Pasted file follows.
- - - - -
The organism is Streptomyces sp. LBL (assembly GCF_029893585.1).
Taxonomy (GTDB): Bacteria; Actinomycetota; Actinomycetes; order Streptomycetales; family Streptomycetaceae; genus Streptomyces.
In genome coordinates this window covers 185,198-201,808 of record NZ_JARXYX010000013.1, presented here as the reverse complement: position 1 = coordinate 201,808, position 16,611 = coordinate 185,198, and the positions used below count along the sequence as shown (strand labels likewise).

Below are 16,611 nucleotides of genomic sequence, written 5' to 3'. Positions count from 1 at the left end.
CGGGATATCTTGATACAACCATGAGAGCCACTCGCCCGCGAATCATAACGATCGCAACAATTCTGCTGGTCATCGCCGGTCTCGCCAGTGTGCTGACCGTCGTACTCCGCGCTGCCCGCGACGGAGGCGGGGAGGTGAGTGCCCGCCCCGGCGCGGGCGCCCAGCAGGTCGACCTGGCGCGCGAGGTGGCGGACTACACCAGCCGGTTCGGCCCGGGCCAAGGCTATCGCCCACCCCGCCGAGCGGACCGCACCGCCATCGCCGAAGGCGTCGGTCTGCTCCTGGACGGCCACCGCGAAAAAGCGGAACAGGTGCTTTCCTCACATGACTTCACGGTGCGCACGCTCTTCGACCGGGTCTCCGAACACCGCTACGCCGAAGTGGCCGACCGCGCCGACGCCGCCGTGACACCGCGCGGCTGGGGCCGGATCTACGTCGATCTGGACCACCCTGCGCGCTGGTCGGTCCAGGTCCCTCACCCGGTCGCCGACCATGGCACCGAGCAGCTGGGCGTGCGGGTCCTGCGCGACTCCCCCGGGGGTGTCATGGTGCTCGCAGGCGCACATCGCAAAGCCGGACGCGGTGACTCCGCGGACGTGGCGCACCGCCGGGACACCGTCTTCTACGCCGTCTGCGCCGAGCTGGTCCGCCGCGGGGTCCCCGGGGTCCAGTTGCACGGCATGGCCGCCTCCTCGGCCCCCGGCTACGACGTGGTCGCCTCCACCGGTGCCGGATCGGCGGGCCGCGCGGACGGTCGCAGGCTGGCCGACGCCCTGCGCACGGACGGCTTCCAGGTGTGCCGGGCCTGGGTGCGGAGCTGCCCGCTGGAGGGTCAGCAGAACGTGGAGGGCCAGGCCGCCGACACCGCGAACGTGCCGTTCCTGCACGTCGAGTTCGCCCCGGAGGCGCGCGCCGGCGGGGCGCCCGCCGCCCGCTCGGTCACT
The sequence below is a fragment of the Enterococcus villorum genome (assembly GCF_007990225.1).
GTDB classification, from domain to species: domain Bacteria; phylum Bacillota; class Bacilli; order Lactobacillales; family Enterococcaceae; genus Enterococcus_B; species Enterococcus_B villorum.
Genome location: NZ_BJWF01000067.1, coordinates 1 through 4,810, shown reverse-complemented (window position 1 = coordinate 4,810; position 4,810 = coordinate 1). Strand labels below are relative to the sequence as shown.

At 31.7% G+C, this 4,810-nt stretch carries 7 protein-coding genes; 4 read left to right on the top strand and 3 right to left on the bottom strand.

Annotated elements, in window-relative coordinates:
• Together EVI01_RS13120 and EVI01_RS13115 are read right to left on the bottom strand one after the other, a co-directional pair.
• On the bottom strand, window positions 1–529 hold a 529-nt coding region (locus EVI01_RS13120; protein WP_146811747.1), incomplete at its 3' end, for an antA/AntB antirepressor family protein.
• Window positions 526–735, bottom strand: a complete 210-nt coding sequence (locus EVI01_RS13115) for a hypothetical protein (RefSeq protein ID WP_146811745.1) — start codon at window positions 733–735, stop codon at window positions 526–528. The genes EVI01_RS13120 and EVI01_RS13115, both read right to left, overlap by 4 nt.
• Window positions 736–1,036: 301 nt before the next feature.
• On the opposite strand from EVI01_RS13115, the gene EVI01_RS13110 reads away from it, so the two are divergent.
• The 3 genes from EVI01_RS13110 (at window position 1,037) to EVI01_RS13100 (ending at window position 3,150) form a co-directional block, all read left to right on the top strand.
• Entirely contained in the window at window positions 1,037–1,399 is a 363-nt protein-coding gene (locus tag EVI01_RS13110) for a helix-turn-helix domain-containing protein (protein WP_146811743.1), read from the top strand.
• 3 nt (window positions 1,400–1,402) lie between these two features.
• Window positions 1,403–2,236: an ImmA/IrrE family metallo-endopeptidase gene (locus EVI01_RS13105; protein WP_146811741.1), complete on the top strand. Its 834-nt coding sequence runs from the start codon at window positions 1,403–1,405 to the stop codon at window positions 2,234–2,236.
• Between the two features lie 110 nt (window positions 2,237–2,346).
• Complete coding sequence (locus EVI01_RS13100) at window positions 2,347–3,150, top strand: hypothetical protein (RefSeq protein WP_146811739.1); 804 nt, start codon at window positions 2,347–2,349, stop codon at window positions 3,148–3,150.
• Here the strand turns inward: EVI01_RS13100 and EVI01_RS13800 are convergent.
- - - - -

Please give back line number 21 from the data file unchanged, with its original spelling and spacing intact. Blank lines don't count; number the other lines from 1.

• Complete coding sequence (locus EVI01_RS13100) at window positions 2,347–3,150, top strand: hypothetical protein (RefSeq protein WP_146811739.1); 804 nt, start codon at window positions 2,347–2,349, stop codon at window positions 3,148–3,150.